Monday, February 08, 2010


In a post called "Sarah Palin Needs Help," Nate Silver gets this pretty much 100% wrong:

George W. Bush ... was at least smart enough to surround himself with a team of exceptionally competent strategists, advisers and consultants. He was smart enough to recognize that it takes a village to get oneself elected President, and ideally one a bit less isolated and insular than Wasilla. Palin hasn't figured that out yet; her ability to become the Republican nominee and have a fighting chance in the general election will depend on her ability to do so.

Nate lists some allegedly horrible mistakes Palin has made, starting with Hand-Gate:

... this was something that was bound to play into every negative caricature of Mrs. Palin. Somebody needed to take Palin aside and tell her: Honey, this is going to make you look ridiculous. Can't you write on a notecard instead?

Somebody needed to tell Palin that, if she were hellbent on quitting as Alaska's governor, she at least needed to take the time to develop a competent exit strategy and a coherent farewell speech....

Somebody needed to sit down with Palin and consider whether, for a candidate who gets significant leverage out of the sense that she's been persecuted by the mainstream media, becoming a correspondent for one of the mainstream media networks was going to be helpful to her in the long run....

Somebody needed to tell Palin that using the term "death panels" was probably not going to help her personally at a time when she was trying to demonstrate to her critics that she could be credible about policy....

Is Nate paying any attention at all? All this is working for her. And it's no surprise, really.

The "mainstream" (???) media operation for which Palin works, along with the rest of the tea party movement and GOP noise machine, has utterly rewritten the narrative. Almost nothing done by a right-winger now is considered "extreme" or amateurish, because the entire political spectrum, except for lefties/liberals, now accepts the notion that tea party activism is in the American grain and is therefore a good thing, a necessary corrective to the real "extremism" -- which is what's coming out of the Obama White House. Obama's agenda, deficits, bailouts, etc., are "extreme" and therefore everything his critics do is not extreme, no matter how many racist signs are waved, how many guns are wielded, how many conspiracy theories and lies are bandied about.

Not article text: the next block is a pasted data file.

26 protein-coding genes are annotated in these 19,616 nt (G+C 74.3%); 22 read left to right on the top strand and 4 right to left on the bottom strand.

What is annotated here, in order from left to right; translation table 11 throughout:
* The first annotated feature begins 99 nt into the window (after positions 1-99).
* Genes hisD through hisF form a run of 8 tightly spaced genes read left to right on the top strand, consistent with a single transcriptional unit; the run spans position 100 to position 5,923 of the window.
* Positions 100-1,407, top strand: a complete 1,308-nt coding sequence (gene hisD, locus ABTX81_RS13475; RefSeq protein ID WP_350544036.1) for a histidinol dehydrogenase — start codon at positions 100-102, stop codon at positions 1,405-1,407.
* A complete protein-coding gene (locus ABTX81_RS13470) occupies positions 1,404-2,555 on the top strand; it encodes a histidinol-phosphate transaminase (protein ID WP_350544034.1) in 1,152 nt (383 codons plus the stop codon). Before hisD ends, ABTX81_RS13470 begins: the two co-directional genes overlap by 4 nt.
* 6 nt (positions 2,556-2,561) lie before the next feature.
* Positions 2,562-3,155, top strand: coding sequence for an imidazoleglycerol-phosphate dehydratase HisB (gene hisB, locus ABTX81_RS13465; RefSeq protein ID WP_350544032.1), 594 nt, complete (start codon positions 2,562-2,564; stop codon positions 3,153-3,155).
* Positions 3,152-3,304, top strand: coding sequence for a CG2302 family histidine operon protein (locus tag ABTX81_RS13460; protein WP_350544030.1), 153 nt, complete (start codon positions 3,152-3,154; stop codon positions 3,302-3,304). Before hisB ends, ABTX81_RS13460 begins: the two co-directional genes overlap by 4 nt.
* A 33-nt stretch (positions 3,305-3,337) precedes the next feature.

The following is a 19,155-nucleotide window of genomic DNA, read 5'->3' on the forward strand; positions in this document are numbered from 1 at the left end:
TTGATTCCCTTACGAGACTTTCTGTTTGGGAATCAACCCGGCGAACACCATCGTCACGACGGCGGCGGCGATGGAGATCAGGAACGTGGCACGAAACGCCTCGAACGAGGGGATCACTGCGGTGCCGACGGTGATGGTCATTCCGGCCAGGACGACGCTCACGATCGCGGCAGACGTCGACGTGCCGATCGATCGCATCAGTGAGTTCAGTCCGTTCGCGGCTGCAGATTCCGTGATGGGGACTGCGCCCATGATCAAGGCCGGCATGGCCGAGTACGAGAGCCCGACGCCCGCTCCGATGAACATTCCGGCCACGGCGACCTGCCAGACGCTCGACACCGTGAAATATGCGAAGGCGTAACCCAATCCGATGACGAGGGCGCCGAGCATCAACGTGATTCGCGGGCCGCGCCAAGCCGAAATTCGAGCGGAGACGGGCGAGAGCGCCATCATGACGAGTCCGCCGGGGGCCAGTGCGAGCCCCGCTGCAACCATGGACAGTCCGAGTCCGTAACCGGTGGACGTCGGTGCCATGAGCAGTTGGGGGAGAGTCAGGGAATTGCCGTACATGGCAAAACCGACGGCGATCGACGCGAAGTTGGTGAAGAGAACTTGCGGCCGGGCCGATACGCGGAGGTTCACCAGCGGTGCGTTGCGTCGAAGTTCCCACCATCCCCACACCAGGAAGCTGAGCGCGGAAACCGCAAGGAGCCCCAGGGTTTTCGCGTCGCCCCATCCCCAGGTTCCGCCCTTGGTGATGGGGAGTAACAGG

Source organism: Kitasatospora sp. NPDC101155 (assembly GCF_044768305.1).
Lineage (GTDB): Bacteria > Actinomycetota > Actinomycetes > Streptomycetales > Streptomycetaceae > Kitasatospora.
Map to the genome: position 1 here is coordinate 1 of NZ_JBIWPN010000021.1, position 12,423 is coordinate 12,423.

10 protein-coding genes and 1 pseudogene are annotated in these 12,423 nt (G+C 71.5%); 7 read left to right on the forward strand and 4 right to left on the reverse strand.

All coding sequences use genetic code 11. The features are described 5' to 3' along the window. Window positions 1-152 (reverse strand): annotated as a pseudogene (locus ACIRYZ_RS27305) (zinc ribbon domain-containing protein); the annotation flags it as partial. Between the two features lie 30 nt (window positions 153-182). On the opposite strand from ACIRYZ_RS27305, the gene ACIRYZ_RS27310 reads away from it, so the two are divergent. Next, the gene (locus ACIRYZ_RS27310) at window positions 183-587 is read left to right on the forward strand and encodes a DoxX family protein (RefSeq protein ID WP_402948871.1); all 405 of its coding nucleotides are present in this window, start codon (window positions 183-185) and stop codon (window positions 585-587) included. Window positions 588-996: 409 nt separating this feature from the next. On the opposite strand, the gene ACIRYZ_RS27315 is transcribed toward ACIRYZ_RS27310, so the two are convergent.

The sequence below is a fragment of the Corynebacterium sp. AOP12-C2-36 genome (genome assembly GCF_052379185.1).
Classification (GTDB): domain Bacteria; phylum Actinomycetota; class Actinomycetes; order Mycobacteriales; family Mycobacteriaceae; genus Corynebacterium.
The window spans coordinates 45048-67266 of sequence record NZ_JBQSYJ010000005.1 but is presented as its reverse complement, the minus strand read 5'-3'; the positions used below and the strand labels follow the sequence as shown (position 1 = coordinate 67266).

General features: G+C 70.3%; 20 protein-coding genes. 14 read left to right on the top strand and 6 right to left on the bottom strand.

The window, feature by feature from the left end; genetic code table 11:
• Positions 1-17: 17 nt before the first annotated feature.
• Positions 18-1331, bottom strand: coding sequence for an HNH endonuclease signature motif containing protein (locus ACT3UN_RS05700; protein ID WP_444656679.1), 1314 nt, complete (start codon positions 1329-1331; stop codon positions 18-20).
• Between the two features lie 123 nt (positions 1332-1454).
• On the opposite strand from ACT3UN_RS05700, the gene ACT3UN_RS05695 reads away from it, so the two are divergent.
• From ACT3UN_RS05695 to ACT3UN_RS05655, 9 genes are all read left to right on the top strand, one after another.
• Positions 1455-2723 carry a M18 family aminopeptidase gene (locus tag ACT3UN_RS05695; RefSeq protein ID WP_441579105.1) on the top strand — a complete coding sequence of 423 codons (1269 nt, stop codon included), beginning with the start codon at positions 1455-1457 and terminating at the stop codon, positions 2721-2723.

And as for amateurism, that's not bad, it's charming. Palin's non-slickness may grate on our ears, but that's because we're overeducated urban slicksters, just like those Chicagoans in the Obama White House. The tea parties are wall-to-wall patriotic kitsch and incoherent hokum, but incoherent hokum is new and hip. It's even OK that Palin chose to be an amateur after being a political pro -- she dropped out inarticulately and in a clumsy way, which makes it genuine, and thus very much in keeping with the tea party spirit, which is now generally conceded to be wonderful.

This narrative is all Palin needs, really -- at least until Tina Fey shows up on SNL with words written on her hand. Absent that, Palin has all the help she needs, from her Fox bosses and the other slicksters of the GOP message factory, who are selling her uncouthness, and the teabaggers', as the new authenticity.

(And no, working for Fox News doesn't hurt her, because it's part of the plucky underdog army fighting the evil Obama slicksters; it's David, and it's countercultural -- it's not really "mainstream" according to the narrative.)


AND: Everything I say here also applies to Daniel Stone's Newsweek blog post from Saturday, "Why Sarah Palin Can't Run for President." Stone writes of Palin's speech at the tea party convention:

Palin's fiery rebuke of Washington certainly firmed her base, but it did little to widen her appeal to moderates and independents, two groups without which she'd have a real tough time passing the threshold of electoral votes....

Which is to say that electorally speaking, tonight's speech was a self-inflicted wound for Palin, offering ammo to opponents to argue that she's simply too far right and too niche to win widespread support for national office.

But there's almost no such thing as "too far right" in the new Obama-backlash world. At this point, you're within the pale no matter how far right you go, just so long as you yourself don't call Obama "Hitler" or question his birth story or wave a gun at him (though you're free to hang out with people who do all three).

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